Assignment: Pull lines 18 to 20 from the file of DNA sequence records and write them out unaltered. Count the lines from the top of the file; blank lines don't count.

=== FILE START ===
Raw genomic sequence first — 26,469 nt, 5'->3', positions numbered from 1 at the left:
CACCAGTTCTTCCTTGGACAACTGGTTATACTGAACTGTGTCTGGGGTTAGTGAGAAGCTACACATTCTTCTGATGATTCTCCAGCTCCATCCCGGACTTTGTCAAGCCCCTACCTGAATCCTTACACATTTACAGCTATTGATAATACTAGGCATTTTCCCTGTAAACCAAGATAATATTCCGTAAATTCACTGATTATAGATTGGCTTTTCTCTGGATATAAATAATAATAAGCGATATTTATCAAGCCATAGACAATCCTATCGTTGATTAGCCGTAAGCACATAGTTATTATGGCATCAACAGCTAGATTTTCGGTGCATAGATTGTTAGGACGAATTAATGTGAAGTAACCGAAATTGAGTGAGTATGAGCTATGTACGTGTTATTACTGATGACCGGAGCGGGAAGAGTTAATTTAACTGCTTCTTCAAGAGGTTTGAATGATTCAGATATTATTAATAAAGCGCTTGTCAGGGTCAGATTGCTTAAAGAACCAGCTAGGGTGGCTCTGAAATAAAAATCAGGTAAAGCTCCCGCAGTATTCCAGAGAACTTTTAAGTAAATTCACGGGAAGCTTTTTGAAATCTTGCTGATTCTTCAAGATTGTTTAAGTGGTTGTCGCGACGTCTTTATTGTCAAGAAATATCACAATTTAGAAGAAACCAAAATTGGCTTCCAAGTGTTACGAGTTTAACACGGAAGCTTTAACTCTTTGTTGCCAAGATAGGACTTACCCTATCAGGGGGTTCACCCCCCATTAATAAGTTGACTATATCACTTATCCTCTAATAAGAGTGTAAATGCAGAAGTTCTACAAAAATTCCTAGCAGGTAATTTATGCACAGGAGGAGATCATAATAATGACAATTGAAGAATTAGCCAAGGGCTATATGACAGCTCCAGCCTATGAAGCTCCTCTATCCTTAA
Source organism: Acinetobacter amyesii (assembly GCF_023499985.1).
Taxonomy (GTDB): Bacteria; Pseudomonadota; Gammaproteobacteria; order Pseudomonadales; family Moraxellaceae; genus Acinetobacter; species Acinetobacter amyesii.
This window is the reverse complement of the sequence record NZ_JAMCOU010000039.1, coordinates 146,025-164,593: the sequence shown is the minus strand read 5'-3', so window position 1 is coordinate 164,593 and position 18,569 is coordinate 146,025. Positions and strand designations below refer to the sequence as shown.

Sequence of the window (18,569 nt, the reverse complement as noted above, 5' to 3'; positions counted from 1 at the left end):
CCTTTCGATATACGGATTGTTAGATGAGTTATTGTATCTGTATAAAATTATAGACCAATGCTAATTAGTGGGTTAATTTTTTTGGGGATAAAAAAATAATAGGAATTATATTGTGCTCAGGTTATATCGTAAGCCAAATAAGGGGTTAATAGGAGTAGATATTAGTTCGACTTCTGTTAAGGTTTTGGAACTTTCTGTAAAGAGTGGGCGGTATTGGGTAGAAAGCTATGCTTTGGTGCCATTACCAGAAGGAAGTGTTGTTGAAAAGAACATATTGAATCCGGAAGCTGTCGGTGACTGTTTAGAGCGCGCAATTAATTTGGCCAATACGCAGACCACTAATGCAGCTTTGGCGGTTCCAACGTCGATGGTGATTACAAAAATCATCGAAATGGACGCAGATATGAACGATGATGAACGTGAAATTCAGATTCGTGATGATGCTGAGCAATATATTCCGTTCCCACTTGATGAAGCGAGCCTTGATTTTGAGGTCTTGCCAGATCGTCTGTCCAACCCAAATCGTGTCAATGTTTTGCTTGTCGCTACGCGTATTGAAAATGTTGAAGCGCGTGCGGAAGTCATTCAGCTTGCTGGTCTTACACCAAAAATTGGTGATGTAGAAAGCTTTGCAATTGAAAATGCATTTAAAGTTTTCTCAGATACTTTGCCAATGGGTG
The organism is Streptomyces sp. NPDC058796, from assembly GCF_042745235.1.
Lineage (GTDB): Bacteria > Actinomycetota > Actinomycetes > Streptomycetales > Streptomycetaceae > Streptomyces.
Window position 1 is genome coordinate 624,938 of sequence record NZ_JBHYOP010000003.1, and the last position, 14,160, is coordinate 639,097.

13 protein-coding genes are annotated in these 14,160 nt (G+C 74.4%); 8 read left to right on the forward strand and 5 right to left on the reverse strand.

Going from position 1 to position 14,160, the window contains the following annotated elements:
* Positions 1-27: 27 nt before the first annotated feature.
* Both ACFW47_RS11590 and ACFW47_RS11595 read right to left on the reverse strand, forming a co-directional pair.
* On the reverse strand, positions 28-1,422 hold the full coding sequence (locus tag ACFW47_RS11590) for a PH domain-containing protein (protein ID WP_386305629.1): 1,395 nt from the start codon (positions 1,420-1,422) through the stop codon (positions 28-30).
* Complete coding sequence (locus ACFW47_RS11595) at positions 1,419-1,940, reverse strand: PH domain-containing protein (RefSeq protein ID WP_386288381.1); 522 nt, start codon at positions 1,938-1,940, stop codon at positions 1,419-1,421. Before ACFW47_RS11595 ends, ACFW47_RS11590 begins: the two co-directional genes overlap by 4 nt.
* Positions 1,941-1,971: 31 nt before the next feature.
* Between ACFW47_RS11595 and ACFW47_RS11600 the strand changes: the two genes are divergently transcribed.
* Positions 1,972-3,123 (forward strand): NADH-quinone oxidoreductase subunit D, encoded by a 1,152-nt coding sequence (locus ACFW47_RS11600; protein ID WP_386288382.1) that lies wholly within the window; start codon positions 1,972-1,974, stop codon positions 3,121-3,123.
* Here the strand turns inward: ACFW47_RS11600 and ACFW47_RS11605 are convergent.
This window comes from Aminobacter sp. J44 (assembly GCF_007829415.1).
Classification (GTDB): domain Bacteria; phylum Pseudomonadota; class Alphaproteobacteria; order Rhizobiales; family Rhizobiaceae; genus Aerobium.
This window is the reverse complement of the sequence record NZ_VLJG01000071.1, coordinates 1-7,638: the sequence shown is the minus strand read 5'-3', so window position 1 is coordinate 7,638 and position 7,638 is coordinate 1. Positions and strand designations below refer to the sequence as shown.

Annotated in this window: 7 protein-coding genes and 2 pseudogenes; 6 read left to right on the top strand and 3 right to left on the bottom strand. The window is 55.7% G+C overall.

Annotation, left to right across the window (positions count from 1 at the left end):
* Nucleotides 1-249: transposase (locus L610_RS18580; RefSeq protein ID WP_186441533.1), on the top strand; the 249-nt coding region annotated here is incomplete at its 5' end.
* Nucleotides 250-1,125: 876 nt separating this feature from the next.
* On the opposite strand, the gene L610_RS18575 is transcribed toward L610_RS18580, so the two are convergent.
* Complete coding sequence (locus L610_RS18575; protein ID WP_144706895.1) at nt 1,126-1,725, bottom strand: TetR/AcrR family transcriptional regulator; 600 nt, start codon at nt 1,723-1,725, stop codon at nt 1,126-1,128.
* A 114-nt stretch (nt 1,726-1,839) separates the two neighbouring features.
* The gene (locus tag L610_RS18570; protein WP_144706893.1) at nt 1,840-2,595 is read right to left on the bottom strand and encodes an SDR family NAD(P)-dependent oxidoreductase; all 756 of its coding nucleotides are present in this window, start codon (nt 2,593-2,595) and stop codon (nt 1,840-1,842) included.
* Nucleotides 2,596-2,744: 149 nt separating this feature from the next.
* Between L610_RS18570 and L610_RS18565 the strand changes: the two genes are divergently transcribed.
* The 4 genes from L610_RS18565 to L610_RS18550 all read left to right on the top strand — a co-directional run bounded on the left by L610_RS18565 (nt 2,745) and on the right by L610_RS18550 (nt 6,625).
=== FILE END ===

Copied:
* Between ACFW47_RS11595 and ACFW47_RS11600 the strand changes: the two genes are divergently transcribed.
* Positions 1,972-3,123 (forward strand): NADH-quinone oxidoreductase subunit D, encoded by a 1,152-nt coding sequence (locus ACFW47_RS11600; protein ID WP_386288382.1) that lies wholly within the window; start codon positions 1,972-1,974, stop codon positions 3,121-3,123.
* Here the strand turns inward: ACFW47_RS11600 and ACFW47_RS11605 are convergent.